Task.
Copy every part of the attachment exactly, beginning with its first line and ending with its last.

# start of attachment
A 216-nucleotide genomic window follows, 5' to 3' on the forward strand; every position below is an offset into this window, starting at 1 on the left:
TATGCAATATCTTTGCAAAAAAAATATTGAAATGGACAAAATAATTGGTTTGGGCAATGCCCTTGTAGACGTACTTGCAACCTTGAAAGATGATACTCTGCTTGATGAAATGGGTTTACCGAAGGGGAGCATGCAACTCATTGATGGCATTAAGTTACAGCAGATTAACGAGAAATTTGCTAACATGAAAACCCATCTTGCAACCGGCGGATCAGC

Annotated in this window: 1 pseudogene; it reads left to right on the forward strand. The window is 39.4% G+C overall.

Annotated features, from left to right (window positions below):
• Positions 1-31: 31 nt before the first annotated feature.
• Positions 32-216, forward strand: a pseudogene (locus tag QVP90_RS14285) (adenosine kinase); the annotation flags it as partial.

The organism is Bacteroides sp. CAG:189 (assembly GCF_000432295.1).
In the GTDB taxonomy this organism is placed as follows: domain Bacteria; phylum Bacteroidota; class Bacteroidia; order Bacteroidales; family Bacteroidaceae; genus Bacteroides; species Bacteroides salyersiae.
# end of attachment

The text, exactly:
A 216-nucleotide genomic window follows, 5' to 3' on the forward strand; every position below is an offset into this window, starting at 1 on the left:
TATGCAATATCTTTGCAAAAAAAATATTGAAATGGACAAAATAATTGGTTTGGGCAATGCCCTTGTAGACGTACTTGCAACCTTGAAAGATGATACTCTGCTTGATGAAATGGGTTTACCGAAGGGGAGCATGCAACTCATTGATGGCATTAAGTTACAGCAGATTAACGAGAAATTTGCTAACATGAAAACCCATCTTGCAACCGGCGGATCAGC

Annotated in this window: 1 pseudogene; it reads left to right on the forward strand. The window is 39.4% G+C overall.

Annotated features, from left to right (window positions below):
• Positions 1-31: 31 nt before the first annotated feature.
• Positions 32-216, forward strand: a pseudogene (locus tag QVP90_RS14285) (adenosine kinase); the annotation flags it as partial.

The organism is Bacteroides sp. CAG:189 (assembly GCF_000432295.1).
In the GTDB taxonomy this organism is placed as follows: domain Bacteria; phylum Bacteroidota; class Bacteroidia; order Bacteroidales; family Bacteroidaceae; genus Bacteroides; species Bacteroides salyersiae.